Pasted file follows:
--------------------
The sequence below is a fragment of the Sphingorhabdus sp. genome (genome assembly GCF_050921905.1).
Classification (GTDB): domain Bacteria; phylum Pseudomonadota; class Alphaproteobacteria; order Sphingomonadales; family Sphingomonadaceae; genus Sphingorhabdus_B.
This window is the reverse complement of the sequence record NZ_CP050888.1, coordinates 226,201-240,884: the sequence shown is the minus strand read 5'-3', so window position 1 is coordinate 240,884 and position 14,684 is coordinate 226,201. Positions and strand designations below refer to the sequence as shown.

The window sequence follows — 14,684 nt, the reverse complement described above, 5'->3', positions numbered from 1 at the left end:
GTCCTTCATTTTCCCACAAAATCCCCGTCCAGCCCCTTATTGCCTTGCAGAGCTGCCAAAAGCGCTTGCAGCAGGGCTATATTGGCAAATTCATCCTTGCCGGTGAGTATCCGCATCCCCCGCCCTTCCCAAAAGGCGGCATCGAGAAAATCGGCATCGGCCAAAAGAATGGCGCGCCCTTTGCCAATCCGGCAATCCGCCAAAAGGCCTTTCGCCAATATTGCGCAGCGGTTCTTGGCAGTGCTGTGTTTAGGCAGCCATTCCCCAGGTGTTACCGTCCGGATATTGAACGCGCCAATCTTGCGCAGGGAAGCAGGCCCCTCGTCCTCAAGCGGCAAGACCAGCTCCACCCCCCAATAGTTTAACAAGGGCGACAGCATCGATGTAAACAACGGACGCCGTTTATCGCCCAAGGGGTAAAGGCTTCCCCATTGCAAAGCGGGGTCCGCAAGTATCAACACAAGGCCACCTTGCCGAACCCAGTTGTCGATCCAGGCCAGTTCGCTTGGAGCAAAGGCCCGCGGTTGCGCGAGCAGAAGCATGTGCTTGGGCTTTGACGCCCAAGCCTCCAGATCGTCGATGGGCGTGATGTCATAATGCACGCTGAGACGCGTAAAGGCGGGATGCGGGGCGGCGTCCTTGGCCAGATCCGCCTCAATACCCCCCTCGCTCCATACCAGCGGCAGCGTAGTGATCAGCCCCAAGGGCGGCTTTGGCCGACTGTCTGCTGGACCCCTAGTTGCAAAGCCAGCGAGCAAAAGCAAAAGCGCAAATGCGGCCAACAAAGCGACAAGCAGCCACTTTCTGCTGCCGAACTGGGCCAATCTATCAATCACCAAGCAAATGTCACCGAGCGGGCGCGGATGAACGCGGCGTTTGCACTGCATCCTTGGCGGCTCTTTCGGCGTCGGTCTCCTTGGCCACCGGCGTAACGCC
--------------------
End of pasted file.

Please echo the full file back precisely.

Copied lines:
The sequence below is a fragment of the Sphingorhabdus sp. genome (genome assembly GCF_050921905.1).
Classification (GTDB): domain Bacteria; phylum Pseudomonadota; class Alphaproteobacteria; order Sphingomonadales; family Sphingomonadaceae; genus Sphingorhabdus_B.
This window is the reverse complement of the sequence record NZ_CP050888.1, coordinates 226,201-240,884: the sequence shown is the minus strand read 5'-3', so window position 1 is coordinate 240,884 and position 14,684 is coordinate 226,201. Positions and strand designations below refer to the sequence as shown.

The window sequence follows — 14,684 nt, the reverse complement described above, 5'->3', positions numbered from 1 at the left end:
GTCCTTCATTTTCCCACAAAATCCCCGTCCAGCCCCTTATTGCCTTGCAGAGCTGCCAAAAGCGCTTGCAGCAGGGCTATATTGGCAAATTCATCCTTGCCGGTGAGTATCCGCATCCCCCGCCCTTCCCAAAAGGCGGCATCGAGAAAATCGGCATCGGCCAAAAGAATGGCGCGCCCTTTGCCAATCCGGCAATCCGCCAAAAGGCCTTTCGCCAATATTGCGCAGCGGTTCTTGGCAGTGCTGTGTTTAGGCAGCCATTCCCCAGGTGTTACCGTCCGGATATTGAACGCGCCAATCTTGCGCAGGGAAGCAGGCCCCTCGTCCTCAAGCGGCAAGACCAGCTCCACCCCCCAATAGTTTAACAAGGGCGACAGCATCGATGTAAACAACGGACGCCGTTTATCGCCCAAGGGGTAAAGGCTTCCCCATTGCAAAGCGGGGTCCGCAAGTATCAACACAAGGCCACCTTGCCGAACCCAGTTGTCGATCCAGGCCAGTTCGCTTGGAGCAAAGGCCCGCGGTTGCGCGAGCAGAAGCATGTGCTTGGGCTTTGACGCCCAAGCCTCCAGATCGTCGATGGGCGTGATGTCATAATGCACGCTGAGACGCGTAAAGGCGGGATGCGGGGCGGCGTCCTTGGCCAGATCCGCCTCAATACCCCCCTCGCTCCATACCAGCGGCAGCGTAGTGATCAGCCCCAAGGGCGGCTTTGGCCGACTGTCTGCTGGACCCCTAGTTGCAAAGCCAGCGAGCAAAAGCAAAAGCGCAAATGCGGCCAACAAAGCGACAAGCAGCCACTTTCTGCTGCCGAACTGGGCCAATCTATCAATCACCAAGCAAATGTCACCGAGCGGGCGCGGATGAACGCGGCGTTTGCACTGCATCCTTGGCGGCTCTTTCGGCGTCGGTCTCCTTGGCCACCGGCGTAACGCC